When Frank McGuire, who had won the 1957 national basketball
championship at North Carolina with a team composed largely of
players from his native New York City, arrived as South
Carolina's coach in '65, he found a program lacking tradition,
fan support and talent. So he reopened his New York pipeline.
Two years later McGuire spotted 6'10" center Tom Owens at
Manhattan's La Salle Academy, and to help lure Owens he offered
a scholarship to his best friend, John Roche.
Owens once said that Roche had "more than the average Irish
temper," which is one reason Roche and the feisty McGuire
quickly built a winning rapport. Another was that the 6'3" Roche
turned out to be more than an average point guard: He won the
ACC player of the year award as a sophomore and as a junior. He
also made South Carolina the first school outside the state of
North Carolina to achieve sustained success in the conference.
"Roche is the best I've ever seen at controlling a game,"
McGuire said in 1971. "I wouldn't trade the dirt under his
fingernails for anyone else's soul." Says Roche of McGuire, who
died in 1994, "He allowed his players an enormous amount of
decision-making responsibility. I was trained to be self-reliant."
That training served Roche well in the fall of 1976 when, after
having averaged 12.6 points and 3.9 assists in 4 1/2 ABA seasons,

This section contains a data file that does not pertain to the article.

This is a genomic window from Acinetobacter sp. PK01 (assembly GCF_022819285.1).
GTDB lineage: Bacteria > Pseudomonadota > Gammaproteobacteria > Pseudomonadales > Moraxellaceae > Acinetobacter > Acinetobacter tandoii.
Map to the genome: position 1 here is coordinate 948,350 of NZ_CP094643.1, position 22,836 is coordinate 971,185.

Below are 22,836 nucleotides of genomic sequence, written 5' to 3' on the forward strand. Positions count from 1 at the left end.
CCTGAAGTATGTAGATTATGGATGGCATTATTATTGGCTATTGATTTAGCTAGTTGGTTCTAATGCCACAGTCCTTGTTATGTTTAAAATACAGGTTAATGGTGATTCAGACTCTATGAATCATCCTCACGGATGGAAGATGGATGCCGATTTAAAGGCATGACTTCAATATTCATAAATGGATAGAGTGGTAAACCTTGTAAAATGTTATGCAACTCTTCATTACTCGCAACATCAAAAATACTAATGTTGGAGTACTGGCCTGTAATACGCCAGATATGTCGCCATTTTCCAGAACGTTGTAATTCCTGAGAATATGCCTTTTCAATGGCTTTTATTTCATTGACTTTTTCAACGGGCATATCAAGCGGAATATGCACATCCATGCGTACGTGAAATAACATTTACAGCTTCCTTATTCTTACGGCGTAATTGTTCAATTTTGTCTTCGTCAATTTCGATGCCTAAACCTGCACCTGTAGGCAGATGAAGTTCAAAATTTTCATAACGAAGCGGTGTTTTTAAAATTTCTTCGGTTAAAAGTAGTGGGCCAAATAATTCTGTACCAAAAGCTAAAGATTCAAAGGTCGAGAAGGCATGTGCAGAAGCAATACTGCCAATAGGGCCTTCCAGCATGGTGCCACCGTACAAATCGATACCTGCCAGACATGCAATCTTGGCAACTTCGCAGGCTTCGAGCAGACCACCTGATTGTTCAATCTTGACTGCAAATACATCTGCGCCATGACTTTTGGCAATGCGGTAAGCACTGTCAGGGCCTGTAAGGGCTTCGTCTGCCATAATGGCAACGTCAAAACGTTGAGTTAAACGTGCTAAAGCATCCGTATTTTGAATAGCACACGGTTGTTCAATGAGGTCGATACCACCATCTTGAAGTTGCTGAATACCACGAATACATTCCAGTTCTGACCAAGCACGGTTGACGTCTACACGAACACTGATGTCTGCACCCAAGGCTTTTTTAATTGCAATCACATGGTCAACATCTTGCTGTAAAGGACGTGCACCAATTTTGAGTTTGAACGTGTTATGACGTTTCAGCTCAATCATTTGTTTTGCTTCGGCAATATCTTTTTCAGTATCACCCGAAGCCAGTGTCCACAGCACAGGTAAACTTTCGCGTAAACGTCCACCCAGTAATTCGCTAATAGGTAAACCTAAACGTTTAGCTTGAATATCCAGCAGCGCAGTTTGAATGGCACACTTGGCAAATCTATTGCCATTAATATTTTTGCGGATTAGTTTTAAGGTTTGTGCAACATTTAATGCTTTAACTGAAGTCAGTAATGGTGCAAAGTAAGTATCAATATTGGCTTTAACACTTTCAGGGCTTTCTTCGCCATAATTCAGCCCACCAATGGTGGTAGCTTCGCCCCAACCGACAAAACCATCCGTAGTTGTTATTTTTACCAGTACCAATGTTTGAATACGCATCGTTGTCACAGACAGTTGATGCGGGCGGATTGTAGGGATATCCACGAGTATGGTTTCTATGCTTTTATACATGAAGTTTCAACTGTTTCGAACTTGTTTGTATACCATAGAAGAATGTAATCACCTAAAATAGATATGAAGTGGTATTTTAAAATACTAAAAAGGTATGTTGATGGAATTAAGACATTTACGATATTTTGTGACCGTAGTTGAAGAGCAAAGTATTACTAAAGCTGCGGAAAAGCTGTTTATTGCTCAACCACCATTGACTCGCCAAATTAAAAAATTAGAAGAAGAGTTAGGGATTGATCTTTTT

he was released by the Los Angeles Lakers. Roche spent the next
three years bouncing between a league in Italy and Whittier Law
School in L.A. He returned to the NBA in '79 and played three
years for the Denver Nuggets, during which time he earned his
law degree at the University of Denver. Roche retired from
basketball in '82 and has since worked as a trial lawyer in
Denver, where he lives with his wife, Jackie, and their three
children, Ryan, 19, and Maggie and Jennifer, both 16.
In anticipation of his 50th birthday next year, Roche is
training to run this fall's New York City Marathon. In one
sense, the race will enable Roche to turn back the clock: The
course runs north on First Avenue, right through Roche's old
neighborhood. "There's a park on 68th Street and First where I
grew up playing basketball," he says. Nearby is Roche's favorite
landmark, the tenement on East 66th Street where he shared a
room with his two sisters. "A lot of buildings where my
childhood friends grew up have been torn down and replaced by
high-rises," he says. "But my building still stands."
said in '71.